07-02: The clutching phase begins when the flyweight force overcomes the pretension (primary spring start force) and lasts until the flyweights have generated enough side force to transfer the engine torque without slipping the belt.

06-02:Keeping the engine on power curve and pulling.... 

07-03: When the belt is fully engaged, the speed will continue to increase in low ratio until XXXX RPM is reached.  This is called the “shift point”

 

 

 

Now what does it matter of what brand or style of primary clutch you have?  If you have the tuning parts; then go tune it and its not the clutch, its "you" then.

 

Glenn used an old Beater Cat HEX primary clutch.  That's what he chose to tune with and stay with it.  And anyone who remembers him "Glenn ate people's lunches"  One could not throw enough $$$ at a sled to beat Glenn because he had experiences that weighed more than a wheelbarrow full of money.

 

So now if you go to the PB-80, then you stick with it and become a master tuner for the PB-80 like Glenn did with the Hex - and eventually you'll say too; its not the clutch.  its the effort "you" put into getting your own setup to work.



#20 jack-danels

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Posted 03 April 2021 - 05:27 PM

I Just kind of wondering what might happen installing a primary clutch with out the wobble on the 850. Apparently some guys have done this... but I have never seen there honest opinion on how it panned out for crank longevity.

That's what started this all, knowing a guy who's done it with the Polaris clutch, and coming here to see who else has done it.

My buddy who has put the Polaris clutch on his sled puts a lot of miles on, and it's worked well for him.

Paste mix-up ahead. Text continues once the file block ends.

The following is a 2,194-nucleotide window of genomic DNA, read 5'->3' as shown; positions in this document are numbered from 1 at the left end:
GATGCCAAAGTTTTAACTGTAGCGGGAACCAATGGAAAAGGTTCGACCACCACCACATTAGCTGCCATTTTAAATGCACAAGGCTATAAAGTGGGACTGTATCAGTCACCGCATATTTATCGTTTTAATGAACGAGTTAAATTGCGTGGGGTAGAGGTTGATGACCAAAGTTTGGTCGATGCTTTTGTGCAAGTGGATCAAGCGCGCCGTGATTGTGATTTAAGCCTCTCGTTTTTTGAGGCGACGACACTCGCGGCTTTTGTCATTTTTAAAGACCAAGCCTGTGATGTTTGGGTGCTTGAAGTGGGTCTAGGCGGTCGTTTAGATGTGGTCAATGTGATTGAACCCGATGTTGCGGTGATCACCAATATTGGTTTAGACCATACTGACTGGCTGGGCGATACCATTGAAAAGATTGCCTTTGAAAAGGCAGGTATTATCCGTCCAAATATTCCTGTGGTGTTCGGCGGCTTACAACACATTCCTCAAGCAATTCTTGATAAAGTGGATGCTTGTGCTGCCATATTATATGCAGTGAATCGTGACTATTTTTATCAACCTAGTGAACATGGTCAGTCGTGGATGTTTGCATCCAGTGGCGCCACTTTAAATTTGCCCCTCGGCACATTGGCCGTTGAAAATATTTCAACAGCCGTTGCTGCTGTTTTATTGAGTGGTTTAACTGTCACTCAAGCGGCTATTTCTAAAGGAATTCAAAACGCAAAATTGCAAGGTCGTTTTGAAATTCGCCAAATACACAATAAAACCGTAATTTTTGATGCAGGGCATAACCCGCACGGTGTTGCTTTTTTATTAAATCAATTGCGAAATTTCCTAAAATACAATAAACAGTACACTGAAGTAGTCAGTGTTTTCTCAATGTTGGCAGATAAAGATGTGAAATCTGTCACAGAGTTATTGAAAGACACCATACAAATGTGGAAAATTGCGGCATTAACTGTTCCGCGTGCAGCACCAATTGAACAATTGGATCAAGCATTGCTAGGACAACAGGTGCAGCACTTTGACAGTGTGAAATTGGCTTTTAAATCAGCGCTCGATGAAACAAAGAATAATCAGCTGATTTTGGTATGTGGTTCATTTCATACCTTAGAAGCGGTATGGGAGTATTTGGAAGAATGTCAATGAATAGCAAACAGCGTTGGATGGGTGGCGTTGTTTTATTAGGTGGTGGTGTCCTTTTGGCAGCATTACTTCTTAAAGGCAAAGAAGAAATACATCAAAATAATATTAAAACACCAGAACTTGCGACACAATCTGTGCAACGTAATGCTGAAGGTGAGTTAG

I also wonder how the GNR alignment method affects crank runout afterwards?
I wouldn't dream of doing it with an 800R/Etec. Those cranks seem to bend if you look at them wrong. But the 850 is supposed to have a much tougher bottom end..

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1998 Summit 670 X 151
2009 Summit 800 156 x 3"
2015 Summit 800 X T3 174

#21 Caper11

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Posted 03 April 2021 - 05:43 PM

What have you tried with the pdrive, and the secondary to make it more efficient and lower heat?


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#22 jack-danels

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Posted 03 April 2021 - 05:56 PM

Clutches are simple - Regardless of brand, they have simple parts that make it up, and can put simple parts in them to tune.

If you take the pertinent information out of an 90 page tuning handbook, you can put all the pertinent tuning "what to do and use" paragraphs on 2 pages.

 

Engines are complicated - Varying hp from small to large and the rpms the engines run at.

Just on an exhaust pipe of how it works to design one, can be a 200page book, and that's without reading an annotated book.

 

Category of sled complicated - Varying in use from trapper to trail to mountain.

Personal desire of what you want increases the complications.

 

I simply just can't thank you enough! I know that you're and extremely busy guy and the fact that you take the time to talk with me and others on here is huge! I understand that this is essentially marketing your brand/business, but still... Thank you!

 

Ironically enough this raises a new dilemma for me, haha. Because you've been such a legend I want to support your business, but I also want to try the CV Tech clutch and post my results on here so others can learn from it. 

 

I think either way I'll buy your kit, that way I can say whether the pDrive tuned is better than the CV Tech tuned.


1998 Summit 670 X 151
2009 Summit 800 156 x 3"
2015 Summit 800 X T3 174

#23 Dynamo^Joe

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Posted 03 April 2021 - 07:22 PM

Dont buy my kit.  If you're heart is set on a different brand pulley, then go for it.

 

I also wonder how the GNR alignment method affects crank runout afterwards?
 

the only thing that affects crankshaft runout is at the point of crankshaft assembly.  What runout does it have at at assembly? (wherever its assembled)